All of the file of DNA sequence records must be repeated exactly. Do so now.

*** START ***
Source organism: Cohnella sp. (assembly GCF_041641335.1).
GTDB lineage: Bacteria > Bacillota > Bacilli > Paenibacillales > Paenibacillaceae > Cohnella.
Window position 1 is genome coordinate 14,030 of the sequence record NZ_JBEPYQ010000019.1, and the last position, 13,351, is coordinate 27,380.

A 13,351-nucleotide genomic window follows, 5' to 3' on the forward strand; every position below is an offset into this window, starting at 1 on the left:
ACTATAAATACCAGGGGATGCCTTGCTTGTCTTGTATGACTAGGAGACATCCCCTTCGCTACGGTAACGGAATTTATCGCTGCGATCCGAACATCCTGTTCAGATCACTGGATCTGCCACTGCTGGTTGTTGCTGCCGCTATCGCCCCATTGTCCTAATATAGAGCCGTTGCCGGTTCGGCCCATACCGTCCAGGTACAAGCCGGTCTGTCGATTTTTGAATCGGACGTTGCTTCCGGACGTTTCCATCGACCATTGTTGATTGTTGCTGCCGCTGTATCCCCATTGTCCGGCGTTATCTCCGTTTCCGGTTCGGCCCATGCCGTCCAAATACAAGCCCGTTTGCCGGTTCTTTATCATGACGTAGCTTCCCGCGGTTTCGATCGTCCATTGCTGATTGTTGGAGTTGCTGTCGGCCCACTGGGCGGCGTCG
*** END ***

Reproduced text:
Source organism: Cohnella sp. (assembly GCF_041641335.1).
GTDB lineage: Bacteria > Bacillota > Bacilli > Paenibacillales > Paenibacillaceae > Cohnella.
Window position 1 is genome coordinate 14,030 of the sequence record NZ_JBEPYQ010000019.1, and the last position, 13,351, is coordinate 27,380.

A 13,351-nucleotide genomic window follows, 5' to 3' on the forward strand; every position below is an offset into this window, starting at 1 on the left:
ACTATAAATACCAGGGGATGCCTTGCTTGTCTTGTATGACTAGGAGACATCCCCTTCGCTACGGTAACGGAATTTATCGCTGCGATCCGAACATCCTGTTCAGATCACTGGATCTGCCACTGCTGGTTGTTGCTGCCGCTATCGCCCCATTGTCCTAATATAGAGCCGTTGCCGGTTCGGCCCATACCGTCCAGGTACAAGCCGGTCTGTCGATTTTTGAATCGGACGTTGCTTCCGGACGTTTCCATCGACCATTGTTGATTGTTGCTGCCGCTGTATCCCCATTGTCCGGCGTTATCTCCGTTTCCGGTTCGGCCCATGCCGTCCAAATACAAGCCCGTTTGCCGGTTCTTTATCATGACGTAGCTTCCCGCGGTTTCGATCGTCCATTGCTGATTGTTGGAGTTGCTGTCGGCCCACTGGGCGGCGTCG